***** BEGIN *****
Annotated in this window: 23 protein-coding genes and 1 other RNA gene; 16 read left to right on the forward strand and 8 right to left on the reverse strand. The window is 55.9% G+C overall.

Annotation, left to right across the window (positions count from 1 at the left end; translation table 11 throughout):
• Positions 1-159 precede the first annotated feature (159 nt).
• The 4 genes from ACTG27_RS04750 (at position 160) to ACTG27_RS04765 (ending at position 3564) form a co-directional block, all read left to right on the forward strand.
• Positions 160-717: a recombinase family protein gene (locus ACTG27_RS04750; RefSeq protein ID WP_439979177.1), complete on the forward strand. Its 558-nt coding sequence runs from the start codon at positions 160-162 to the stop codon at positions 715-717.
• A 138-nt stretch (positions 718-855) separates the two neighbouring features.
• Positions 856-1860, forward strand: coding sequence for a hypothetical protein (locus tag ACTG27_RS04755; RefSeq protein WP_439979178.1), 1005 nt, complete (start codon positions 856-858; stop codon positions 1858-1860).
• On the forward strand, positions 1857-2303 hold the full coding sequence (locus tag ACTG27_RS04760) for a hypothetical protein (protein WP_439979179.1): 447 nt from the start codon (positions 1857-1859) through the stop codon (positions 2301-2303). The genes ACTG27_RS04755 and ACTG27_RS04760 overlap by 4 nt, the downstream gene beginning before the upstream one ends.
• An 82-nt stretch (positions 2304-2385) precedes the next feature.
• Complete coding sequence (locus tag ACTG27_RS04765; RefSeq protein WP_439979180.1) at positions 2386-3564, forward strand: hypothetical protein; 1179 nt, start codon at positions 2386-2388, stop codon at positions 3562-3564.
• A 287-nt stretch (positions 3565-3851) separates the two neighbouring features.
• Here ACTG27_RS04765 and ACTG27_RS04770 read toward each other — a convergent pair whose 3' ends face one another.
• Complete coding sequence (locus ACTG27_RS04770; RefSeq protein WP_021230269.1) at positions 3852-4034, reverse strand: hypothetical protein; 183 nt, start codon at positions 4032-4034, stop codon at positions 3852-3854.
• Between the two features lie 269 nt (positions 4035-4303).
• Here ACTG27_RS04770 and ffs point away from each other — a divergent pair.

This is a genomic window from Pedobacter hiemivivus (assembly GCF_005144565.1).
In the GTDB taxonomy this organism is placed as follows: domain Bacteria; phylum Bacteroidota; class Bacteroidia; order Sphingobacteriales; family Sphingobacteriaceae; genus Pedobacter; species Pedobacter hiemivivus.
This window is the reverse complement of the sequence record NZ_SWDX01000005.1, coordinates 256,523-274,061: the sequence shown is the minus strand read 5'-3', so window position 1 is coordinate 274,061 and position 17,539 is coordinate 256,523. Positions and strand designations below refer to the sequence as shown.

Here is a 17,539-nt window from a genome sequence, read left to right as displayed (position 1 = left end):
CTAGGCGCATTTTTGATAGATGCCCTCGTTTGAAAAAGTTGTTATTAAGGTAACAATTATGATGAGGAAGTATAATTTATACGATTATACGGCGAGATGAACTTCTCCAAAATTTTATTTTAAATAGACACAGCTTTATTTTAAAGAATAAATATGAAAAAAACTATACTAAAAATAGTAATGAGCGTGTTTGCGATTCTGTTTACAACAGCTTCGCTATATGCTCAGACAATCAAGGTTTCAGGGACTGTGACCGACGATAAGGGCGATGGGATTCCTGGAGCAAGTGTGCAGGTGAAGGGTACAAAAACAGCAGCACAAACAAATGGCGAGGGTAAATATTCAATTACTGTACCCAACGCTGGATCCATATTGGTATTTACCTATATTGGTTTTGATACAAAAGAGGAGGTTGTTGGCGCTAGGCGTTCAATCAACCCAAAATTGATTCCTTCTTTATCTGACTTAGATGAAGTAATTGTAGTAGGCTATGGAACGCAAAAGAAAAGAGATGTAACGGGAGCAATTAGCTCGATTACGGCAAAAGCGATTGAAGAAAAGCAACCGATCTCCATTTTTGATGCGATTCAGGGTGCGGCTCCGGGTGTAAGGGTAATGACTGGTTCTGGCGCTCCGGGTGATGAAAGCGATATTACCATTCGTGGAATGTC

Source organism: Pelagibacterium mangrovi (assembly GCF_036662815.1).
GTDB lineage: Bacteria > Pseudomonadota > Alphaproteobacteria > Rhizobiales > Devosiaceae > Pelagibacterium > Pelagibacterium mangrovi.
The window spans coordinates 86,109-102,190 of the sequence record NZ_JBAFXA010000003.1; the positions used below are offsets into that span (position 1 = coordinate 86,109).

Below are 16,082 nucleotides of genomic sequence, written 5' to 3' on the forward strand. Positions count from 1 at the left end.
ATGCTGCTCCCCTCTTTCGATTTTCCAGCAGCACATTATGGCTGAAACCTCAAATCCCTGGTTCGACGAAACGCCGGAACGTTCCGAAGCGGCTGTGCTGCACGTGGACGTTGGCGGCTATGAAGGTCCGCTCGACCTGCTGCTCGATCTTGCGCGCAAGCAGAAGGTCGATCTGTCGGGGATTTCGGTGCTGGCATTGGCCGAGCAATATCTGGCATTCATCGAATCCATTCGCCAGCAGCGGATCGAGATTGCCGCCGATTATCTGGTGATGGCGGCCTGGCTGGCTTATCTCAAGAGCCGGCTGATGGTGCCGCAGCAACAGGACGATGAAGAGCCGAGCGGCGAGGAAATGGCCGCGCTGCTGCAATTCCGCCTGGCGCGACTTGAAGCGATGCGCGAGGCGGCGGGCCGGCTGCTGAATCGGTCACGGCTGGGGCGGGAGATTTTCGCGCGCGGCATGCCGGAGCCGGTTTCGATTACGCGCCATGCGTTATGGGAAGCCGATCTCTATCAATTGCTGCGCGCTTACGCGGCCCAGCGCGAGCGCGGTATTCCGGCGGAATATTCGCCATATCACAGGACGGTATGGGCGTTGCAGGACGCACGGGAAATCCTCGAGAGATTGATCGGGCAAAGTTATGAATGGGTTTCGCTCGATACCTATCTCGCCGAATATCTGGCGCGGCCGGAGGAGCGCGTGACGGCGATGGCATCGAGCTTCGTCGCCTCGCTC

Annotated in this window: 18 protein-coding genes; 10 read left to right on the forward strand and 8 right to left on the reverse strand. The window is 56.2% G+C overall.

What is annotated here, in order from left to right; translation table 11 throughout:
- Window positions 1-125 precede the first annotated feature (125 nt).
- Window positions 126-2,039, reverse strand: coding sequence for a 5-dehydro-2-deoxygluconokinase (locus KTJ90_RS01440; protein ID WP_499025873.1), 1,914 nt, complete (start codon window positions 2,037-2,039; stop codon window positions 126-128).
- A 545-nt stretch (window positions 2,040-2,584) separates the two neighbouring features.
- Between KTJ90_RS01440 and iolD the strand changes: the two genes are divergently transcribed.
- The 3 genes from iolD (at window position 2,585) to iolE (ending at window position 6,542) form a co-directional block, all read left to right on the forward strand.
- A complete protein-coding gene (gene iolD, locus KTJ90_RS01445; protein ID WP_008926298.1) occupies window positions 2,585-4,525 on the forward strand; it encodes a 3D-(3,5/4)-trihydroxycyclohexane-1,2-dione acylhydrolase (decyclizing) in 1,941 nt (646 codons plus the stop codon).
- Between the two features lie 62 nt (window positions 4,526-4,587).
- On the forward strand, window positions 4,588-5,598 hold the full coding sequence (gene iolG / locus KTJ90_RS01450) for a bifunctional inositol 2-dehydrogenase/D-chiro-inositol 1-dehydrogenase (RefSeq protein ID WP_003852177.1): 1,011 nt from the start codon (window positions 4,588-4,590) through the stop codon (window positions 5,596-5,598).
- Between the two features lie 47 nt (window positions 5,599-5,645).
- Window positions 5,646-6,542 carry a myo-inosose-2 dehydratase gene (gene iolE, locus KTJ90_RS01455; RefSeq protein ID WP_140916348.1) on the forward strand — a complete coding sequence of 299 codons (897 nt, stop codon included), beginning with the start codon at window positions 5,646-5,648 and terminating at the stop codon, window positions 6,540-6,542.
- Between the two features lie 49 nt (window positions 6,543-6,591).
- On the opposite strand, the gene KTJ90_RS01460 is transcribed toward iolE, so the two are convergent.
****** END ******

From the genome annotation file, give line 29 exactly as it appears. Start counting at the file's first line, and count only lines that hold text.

- Window positions 126-2,039, reverse strand: coding sequence for a 5-dehydro-2-deoxygluconokinase (locus KTJ90_RS01440; protein ID WP_499025873.1), 1,914 nt, complete (start codon window positions 2,037-2,039; stop codon window positions 126-128).